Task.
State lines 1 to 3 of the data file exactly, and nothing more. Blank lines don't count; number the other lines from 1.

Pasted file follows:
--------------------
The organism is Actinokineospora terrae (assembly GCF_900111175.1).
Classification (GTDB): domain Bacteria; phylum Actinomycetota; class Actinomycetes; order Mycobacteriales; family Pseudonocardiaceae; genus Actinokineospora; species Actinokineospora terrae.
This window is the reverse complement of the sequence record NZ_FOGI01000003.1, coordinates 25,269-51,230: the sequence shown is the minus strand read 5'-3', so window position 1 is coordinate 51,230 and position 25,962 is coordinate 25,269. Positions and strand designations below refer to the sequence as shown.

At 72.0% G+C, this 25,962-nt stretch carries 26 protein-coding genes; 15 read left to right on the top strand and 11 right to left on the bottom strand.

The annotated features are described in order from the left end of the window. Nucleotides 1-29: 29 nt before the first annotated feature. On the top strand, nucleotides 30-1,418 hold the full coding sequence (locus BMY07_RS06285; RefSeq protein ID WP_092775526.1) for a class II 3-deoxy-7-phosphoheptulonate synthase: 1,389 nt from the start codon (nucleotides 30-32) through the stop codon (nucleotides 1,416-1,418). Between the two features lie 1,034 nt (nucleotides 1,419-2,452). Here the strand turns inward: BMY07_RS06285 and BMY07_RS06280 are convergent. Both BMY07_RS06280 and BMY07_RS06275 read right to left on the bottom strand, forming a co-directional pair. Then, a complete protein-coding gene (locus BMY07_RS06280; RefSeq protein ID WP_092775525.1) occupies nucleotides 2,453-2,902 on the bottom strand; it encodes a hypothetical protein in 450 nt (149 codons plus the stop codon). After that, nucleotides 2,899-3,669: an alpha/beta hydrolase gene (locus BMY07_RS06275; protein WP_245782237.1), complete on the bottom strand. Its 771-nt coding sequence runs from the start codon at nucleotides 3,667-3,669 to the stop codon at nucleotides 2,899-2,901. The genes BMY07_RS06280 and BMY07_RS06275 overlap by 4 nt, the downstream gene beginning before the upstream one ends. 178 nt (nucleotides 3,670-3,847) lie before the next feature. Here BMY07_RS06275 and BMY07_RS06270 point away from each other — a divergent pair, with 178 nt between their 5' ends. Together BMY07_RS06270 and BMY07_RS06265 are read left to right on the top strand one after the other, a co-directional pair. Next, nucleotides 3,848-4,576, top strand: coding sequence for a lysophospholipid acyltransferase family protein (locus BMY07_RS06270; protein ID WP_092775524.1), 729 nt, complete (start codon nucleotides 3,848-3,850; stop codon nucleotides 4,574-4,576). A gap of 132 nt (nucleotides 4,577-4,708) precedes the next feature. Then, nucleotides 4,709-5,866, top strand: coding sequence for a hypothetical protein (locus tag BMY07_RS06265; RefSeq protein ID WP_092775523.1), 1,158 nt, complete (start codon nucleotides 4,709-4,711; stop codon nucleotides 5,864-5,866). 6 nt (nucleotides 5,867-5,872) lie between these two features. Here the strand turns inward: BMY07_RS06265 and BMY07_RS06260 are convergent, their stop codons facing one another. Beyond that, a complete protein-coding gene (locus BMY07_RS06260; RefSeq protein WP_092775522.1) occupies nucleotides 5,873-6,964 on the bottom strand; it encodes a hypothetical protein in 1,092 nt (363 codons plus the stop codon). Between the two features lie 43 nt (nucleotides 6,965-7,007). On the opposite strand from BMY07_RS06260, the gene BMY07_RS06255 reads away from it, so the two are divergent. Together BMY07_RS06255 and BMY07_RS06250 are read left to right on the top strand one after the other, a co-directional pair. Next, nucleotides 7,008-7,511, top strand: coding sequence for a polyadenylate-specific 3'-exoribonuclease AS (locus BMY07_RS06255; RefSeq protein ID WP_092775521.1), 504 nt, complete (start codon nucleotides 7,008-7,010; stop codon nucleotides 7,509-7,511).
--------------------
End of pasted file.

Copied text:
The organism is Actinokineospora terrae (assembly GCF_900111175.1).
Classification (GTDB): domain Bacteria; phylum Actinomycetota; class Actinomycetes; order Mycobacteriales; family Pseudonocardiaceae; genus Actinokineospora; species Actinokineospora terrae.
This window is the reverse complement of the sequence record NZ_FOGI01000003.1, coordinates 25,269-51,230: the sequence shown is the minus strand read 5'-3', so window position 1 is coordinate 51,230 and position 25,962 is coordinate 25,269. Positions and strand designations below refer to the sequence as shown.